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Six Degrees of Separation: Gone Girl

Posted 15 August, 2014 by April @ The Steadfast Reader in memes

It’s a new month, which means it’s time for another Six Degrees of Separation hosted by Annabel and Emma! I’m a little behind the power-curve this month, but I made it! 


Gone Girl is dark and twisty and delightful. Whenever I hear ‘twisty and delightful’ I think of Chuck Palahniuk. Which of his books to put in the chain?

Let’s go with Haunted which is a collection of short stories. One story involves a boy who has his intestines sucked out by a pool drain pump. It’s dark and funny and as always, totally screwed up.

When I think of people having their intestines sucked out by pool drains I think of John Edwards, but I’d rather talk about his late (sort of) ex-wife Elizabeth. I haven’t read her memoirs Saving Graces – which were written before her husband’s infidelity became public, but she was a figure for both gay rights and I really admired her for filing for legal separation instead of standing by John and just taking the humiliation, like most political wives do.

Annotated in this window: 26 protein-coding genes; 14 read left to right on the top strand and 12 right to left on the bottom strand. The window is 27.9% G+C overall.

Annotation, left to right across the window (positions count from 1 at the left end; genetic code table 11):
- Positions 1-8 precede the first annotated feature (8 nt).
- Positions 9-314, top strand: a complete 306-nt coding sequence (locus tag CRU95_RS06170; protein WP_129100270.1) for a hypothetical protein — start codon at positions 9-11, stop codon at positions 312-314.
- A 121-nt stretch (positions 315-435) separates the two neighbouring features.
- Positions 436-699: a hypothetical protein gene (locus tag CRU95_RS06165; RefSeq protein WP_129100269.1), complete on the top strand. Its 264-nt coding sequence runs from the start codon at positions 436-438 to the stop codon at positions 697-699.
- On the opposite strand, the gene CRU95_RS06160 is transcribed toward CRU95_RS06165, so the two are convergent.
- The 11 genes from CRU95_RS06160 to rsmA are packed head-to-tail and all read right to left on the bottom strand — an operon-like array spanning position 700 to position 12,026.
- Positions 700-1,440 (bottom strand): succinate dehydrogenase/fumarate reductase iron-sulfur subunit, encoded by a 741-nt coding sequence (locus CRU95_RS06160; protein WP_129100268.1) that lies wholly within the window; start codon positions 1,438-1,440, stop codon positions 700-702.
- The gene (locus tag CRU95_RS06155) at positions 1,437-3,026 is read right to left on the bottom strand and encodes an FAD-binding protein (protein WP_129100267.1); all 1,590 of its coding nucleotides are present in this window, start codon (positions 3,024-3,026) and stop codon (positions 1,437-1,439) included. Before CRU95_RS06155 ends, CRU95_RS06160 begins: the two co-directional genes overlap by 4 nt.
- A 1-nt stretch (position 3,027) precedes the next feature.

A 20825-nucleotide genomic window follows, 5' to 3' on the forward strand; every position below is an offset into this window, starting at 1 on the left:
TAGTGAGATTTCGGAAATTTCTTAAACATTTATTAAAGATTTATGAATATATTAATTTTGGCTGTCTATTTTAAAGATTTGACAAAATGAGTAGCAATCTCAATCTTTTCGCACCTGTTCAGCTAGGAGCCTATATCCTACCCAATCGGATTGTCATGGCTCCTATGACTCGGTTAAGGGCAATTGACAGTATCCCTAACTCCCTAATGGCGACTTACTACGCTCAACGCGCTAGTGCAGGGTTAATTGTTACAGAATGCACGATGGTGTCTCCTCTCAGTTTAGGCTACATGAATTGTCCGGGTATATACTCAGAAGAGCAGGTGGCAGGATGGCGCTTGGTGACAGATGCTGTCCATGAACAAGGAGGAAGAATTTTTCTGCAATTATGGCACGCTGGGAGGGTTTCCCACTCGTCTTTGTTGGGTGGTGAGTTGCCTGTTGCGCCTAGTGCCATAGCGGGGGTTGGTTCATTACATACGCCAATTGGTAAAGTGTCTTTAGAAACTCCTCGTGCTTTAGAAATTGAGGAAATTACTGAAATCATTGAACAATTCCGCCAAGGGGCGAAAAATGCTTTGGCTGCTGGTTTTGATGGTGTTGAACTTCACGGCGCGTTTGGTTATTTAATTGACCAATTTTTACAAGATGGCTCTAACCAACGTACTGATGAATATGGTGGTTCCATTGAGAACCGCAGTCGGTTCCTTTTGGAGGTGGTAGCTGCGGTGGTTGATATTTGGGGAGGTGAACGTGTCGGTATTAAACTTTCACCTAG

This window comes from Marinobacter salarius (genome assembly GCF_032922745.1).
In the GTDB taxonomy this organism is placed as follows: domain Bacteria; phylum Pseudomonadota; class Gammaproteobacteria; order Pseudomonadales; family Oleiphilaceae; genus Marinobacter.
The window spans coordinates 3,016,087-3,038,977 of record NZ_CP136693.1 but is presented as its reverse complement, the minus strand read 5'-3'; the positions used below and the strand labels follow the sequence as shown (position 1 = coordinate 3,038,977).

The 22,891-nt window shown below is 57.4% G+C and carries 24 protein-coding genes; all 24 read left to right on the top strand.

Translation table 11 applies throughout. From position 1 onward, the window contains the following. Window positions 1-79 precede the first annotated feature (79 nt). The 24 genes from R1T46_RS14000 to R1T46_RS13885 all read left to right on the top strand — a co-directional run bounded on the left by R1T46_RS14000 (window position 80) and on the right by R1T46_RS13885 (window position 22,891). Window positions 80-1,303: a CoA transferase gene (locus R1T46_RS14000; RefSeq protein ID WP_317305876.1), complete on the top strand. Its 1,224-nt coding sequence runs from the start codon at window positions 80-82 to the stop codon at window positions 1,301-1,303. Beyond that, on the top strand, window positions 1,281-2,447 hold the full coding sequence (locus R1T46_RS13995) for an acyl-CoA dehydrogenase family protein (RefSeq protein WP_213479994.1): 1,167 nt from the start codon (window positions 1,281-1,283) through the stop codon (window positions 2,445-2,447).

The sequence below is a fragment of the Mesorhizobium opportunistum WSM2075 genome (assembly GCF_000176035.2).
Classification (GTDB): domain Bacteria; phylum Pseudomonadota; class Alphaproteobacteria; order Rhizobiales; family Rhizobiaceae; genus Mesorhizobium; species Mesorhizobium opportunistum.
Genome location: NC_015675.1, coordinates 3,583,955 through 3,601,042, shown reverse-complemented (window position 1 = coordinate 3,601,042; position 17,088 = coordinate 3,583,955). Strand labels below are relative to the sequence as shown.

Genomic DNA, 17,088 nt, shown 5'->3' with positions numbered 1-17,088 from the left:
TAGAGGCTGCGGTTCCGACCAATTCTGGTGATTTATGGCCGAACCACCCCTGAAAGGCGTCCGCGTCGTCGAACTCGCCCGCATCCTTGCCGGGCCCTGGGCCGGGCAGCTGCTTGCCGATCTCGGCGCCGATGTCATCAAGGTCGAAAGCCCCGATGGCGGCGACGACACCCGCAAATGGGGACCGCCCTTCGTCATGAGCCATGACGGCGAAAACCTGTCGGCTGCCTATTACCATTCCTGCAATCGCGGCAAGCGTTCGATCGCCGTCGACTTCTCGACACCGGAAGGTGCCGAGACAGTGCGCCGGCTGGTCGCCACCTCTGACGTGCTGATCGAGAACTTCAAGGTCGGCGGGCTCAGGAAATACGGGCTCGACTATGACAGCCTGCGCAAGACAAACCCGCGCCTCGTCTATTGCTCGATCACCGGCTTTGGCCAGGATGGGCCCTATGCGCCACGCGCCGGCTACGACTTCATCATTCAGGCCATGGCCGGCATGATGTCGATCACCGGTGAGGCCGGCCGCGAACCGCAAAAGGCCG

Since we were talking about politics (and books I haven’t read) – I think of the law (I know, I’m adorable.) Justice Stevens has written a book that I own and am desperate to read: Six Amendments: How and Why We Should Change the Constitution. The fact that it had trolls on Goodreads and Amazon before it was even released, made me want to read it even more!

Speaking of trolls and haters, Caitlin Moran’s new book is going to have them coming out in droves, especially if you try to put it in a high school library. How to Build a Girl (you might have seen a post, or seven, about it…) is a delightful coming of age novel that is going to seriously piss some people off. Too bad. It’s fantastic.

Banned books. I’ve already used The Handmaid’s Tale in this meme so lets use something else. How about And Tango Makes Three. Another children’s book that inexplicably (okay, not really inexplicably) pissed people off. How can you hate a book about penguins? I know, I know. They’re gay penguins – so there’s lots of room to hate. <eyeroll>